"Reusability" has been a mantra for the sale of as much unsatisfactory software as the claim for "improved productivity." It's a benefit buyers hope you get, while knowing in their heart it's not going to happen. To say that reusability has been a quest for four decades is to somewhat understate how long and tortured the search has been.
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From the time that structured programming leveraged the benefits of subroutines and libraries of routines, there has been a compelling impetus to create reusable code. Initially, this desire was expressed purely in the form of libraries. The concepts now familiar to API designers were little appreciated then, and so libraries were often hideously complex, hard to use, and brittle.
Even if they were implemented with discipline, libraries presented syntactical problems. One of the biggest was name collisions, which was an enormous issue in C and early versions of C++. In the latter language, you sometimes had to check the exact form of name mangling that the cross-compiler (to C) employed so you could figure out how avoid having your function names collide with libraries or, in the other direction, to figure out how to call those library functions.
Even if you could get past the syntactic issues, you were by no means in the clear. Many libraries made it impossible to use more than one library at a time. Use more than one graphics package? No way. Once one library clamped on to the main UI thread, no other one had a shot at access. You might wonder why you'd ever want two graphics libraries in the same app. But such a question shows how far we've come with omnibus solutions like Qt and Glib. In the times I'm talking about, libraries were much smaller in scope and you often had to call on several of them to complete a single, simple task.
Even if you could lay those problems to rest, the obstacle of platforms presented itself. To solve this, there came components and competing component formats (OLE vs. COM vs. DCOM, etc.) While several technologies such as RMI and CORBA emerged to address remote component utilization, they were never popular and always cumbersome. Which brings us to where we've been for the last few years: Well-written components are reusable only on the platforms they were designed for. That state of affairs, however, was not good enough for mobile apps, which are inherently tied to a highly splintered group of platforms (Android, iOS, Windows Phone, BlackBerry QNX, etc.)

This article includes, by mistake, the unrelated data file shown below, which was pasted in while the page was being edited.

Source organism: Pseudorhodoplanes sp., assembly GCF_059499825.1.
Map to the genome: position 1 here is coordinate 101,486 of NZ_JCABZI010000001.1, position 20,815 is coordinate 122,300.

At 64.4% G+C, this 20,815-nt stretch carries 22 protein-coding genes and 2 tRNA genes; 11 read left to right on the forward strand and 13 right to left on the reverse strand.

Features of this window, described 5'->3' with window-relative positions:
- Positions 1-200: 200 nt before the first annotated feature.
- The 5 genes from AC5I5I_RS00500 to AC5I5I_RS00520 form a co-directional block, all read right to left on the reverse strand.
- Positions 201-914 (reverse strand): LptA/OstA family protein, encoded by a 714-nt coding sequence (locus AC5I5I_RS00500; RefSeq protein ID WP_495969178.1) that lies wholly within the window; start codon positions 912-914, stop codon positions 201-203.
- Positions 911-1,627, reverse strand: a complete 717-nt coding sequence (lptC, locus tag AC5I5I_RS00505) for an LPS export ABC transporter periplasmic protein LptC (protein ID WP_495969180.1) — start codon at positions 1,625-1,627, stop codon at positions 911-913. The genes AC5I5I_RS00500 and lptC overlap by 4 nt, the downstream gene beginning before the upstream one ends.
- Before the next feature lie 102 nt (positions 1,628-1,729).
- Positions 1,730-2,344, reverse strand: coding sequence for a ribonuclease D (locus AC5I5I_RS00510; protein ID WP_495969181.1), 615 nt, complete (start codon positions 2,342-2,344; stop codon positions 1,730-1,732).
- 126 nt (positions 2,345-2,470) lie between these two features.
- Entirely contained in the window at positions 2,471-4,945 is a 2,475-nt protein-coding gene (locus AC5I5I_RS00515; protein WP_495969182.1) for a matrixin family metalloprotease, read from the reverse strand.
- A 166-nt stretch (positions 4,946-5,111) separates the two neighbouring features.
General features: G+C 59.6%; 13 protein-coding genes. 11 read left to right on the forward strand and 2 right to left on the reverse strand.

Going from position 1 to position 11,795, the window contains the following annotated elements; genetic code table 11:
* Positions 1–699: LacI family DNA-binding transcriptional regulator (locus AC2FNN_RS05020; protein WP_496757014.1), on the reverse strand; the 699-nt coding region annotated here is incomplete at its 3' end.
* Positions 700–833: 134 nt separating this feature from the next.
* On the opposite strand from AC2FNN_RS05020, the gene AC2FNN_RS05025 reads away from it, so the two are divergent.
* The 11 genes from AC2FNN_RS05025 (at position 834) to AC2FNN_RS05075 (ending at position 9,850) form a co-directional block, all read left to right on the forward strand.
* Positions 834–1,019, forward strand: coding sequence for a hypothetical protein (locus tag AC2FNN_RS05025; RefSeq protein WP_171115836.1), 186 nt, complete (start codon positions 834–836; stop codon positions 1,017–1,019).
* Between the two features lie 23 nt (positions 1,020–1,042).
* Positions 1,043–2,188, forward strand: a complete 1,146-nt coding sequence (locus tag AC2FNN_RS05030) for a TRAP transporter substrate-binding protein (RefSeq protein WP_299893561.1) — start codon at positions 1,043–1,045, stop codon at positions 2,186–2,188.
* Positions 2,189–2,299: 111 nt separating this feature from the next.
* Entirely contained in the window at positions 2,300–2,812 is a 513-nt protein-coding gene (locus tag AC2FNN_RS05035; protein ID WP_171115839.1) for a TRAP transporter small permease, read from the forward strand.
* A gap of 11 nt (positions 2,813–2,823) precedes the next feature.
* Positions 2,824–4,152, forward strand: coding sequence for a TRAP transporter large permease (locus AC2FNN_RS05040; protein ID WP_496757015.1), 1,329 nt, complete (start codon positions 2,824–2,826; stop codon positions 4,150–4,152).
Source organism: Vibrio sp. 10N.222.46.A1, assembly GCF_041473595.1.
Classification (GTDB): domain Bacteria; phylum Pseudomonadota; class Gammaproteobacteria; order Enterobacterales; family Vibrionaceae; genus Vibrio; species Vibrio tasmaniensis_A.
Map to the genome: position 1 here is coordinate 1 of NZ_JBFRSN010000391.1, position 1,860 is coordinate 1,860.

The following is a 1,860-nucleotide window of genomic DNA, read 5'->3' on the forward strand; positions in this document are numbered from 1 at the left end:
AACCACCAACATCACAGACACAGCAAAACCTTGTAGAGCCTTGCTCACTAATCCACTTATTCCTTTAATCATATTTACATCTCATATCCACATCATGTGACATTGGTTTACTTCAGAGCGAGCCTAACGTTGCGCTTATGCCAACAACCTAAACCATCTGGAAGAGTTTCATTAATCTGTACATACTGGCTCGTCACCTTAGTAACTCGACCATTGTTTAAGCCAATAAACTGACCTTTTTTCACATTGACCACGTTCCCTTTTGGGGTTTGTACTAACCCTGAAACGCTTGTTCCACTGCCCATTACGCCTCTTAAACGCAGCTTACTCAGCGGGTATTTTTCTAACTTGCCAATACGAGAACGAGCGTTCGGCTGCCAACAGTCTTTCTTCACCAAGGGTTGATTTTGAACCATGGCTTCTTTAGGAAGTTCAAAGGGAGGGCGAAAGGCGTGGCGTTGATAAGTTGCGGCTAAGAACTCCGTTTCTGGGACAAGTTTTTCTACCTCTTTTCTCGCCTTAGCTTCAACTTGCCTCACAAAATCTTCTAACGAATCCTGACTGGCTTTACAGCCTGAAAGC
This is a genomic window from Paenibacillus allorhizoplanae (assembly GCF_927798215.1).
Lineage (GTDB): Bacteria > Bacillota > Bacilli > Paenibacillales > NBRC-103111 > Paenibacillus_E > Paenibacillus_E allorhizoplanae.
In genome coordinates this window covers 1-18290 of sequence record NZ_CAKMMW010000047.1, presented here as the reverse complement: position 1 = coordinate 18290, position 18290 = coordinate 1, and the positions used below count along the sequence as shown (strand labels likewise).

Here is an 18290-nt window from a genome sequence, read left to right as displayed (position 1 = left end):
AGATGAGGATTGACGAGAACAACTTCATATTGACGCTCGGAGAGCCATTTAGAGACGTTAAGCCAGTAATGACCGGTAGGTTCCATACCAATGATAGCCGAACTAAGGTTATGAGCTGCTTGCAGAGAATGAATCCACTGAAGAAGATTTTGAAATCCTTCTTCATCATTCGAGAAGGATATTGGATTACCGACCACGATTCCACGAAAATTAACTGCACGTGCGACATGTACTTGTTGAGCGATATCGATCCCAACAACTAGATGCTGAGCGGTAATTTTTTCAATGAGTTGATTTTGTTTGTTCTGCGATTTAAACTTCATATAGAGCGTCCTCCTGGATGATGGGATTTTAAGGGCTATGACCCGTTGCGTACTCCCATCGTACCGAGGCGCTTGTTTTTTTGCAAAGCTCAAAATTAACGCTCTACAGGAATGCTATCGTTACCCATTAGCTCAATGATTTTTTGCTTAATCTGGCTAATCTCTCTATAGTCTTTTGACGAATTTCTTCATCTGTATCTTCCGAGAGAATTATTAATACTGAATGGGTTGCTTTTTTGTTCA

Mobile apps and Web apps have driven key changes in reusability by forgoing components in the traditional sense in favor of consuming services that were publicly exposed in the cloud as APIs. Components moved from the troublesome local machines to a remote server, where they could be invoked through Web services without concern for the execution platform. This new composability is the first truly reusable code experience we've had in decades. Suddenly, you can call functions in one API to handle one area of functionality, call others to handle a separate task, and go to a third API to deliver the data you need for another requirement. For new applications, the design issue that is slowly emerging is how to compose software from the available APIs.
On the surface, this might seem like the Web services that were briefly the rage a decade ago. While there is some conceptual affinity, the implementations are substantially different. The old Web services were cumbersome to code (with WSDL and SOAP) and slow to execute. They also tended to interact with private, local servers. While they held a lot of promise, their limitations made them generally unappealing, and so their use tended to be for very coarse-grained requests. Today, the APIs are fast, they use REST, and are fine-grained. A single application might invoke dozens of API calls and deliver value to the user in near real-time.
The speed of adoption is great and there are now companies such as Apigee, Mashery, and Layer 7 that help other companies design and manage APIs for a wide variety of vendors. How active is this sector? Well, this week alone, Mashery was acquired by Intel and Layer 7 was snapped up by CA (the former Computer Associates).
Less attention has been paid to the developer as consumer of APIs. However, startup company Temboo has created elegant tools that make API consumption almost trivially easy. I expect they'll have competition soon.
While I expect this new model of reusability to flourish, it does have one conspicuous limitation: Most companies do not provide their API services free. The former model of buying a component and then distributing it without royalties will fade away in this new model, as each call now includes costs for the provider. I expect this will have important consequences that are still somewhat difficult to divine. I'll get to those in a future editorial.